The Sunday Class
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Britain’s   love   affair   with   tea   began   when   Portuguese   Catherine   de   Braganza   married   Charles   II   in   1662,   bringing the   custom   of   drinking   tea   at   court   with   her   and   making   tea   popular   worldwide.   In   1706,   Thomas   Twining   opened London’s   first   tearoom   and   before   long,   a   flurry   of   tearooms   appeared   across   the   city,   much   more   inviting   for   a lady than the male-oriented coffee houses. Tiring   of   the   long   wait   between   lunch   and   dinner,   we   have   the   Duchess   of   Bedford   to   thank   for   the   invention   of afternoon   tea.   What   started   out   as   simply   ordering   tea   and   treats   to   her   room   when   peckish,   soon   evolved   into   a gowns-and-all   social   affair,   inviting   friends   to   join   her   in   her   country   house,   although   there   is   evidence   to   suggest that   the   tradition   of   eating   bread   with   cream   and   jam   already   existed   at   Tavistock   Abbey   (later   part   of   the Bedford estate) in Devon as early as the 11 th  century. By   the   middle   of   the   19 th    century,   afternoon   tea   was   an   everyday   occurrence;   a   spread   of   sandwiches,   cakes, scones, cream and jam – the first hint of cream teas as we know them today. The   cream   tea   tradition   flourished   in   the   West   country   following   the   tourism   boom   in   the   1850s,   brought   on   by the   opening   of   the   railway.   Visitors   bustled   south   looking   to   relax   and   indulge,   and   hotels,   tearooms,   farmhouses and   cafés   were   happy   to   oblige   –   offering   delicious   afternoon   cream   teas,   made   with   the   finest   local   ingredients. The jam was invariably strawberry and the cream was always clotted! But   is   it   cream   then   jam,   or   jam   then   cream?   It’s   the   difference   between   the   Cornish   and   the   Devonshire   cream tea and the cause of much controversy, and Debrett’s etiquette guide says: “It   is   traditional   in   Cornwall   to   spread   jam   on   a   scone   before   cream,   whereas   in   Devon   cream   is traditionally    put    on    first.    County    differences    aside,    it    is    generally    considered    that    the    most practical and neatest method is to spread the cream first, before the jam.”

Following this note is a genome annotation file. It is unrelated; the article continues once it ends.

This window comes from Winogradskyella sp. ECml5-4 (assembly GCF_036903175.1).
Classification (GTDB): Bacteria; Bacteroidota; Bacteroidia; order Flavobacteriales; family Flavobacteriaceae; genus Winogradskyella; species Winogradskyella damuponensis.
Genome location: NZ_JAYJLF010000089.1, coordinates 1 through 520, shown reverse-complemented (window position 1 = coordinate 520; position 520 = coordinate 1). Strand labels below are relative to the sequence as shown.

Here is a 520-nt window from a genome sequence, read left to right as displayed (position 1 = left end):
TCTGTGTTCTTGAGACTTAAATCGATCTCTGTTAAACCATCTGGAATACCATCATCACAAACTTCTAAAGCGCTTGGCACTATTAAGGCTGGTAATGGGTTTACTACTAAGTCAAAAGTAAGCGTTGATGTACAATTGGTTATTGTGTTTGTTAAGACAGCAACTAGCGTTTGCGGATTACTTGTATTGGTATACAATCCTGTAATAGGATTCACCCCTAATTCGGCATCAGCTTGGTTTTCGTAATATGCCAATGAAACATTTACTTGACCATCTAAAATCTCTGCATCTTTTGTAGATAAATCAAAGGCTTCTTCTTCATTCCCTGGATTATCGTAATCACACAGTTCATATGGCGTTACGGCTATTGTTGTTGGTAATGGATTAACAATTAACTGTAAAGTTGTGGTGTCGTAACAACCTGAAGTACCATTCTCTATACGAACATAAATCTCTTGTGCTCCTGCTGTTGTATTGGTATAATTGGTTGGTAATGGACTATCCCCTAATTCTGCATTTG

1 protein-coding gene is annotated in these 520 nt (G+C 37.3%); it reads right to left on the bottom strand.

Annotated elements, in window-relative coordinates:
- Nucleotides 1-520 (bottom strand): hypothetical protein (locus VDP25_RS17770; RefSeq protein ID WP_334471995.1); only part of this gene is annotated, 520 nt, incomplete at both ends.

Taught/practised on: 2016 July 31 st
CREAM TEA  (S3x32) Ian Dall  Sheffield Diamond (3 rd  Sheaf)  1- 4 1s   turn   2H   1¼   times,   moving   down   &   pass   RSh   to   face   1 st    corners   (2s step up 3-4)   5-16 2s+1s+3s Dance to Corners & Set, 1s ½ turn RH on bar 16 17-20 1M+3s   (at   top)   &   1L+2s   dance   LH   across,   1s   end   RSh   to   RSh   in   middle facing opposite sides 21-24 1M   followed   by   3L+3M   dance   down   Ladies'   side,   across   at   3 rd    place   & up   to   2 nd    place   own   side   while   1L+2M+2L   dance   similarly   up   Men's side, across & down to 2 nd  place (RSh Snake)  (2)1(3) 25-28 2s+1s+3s circle 6H ½ way to left 29-32 3s & 2s turn 2H while 1s turn 2H 1½ times to end 3 1 2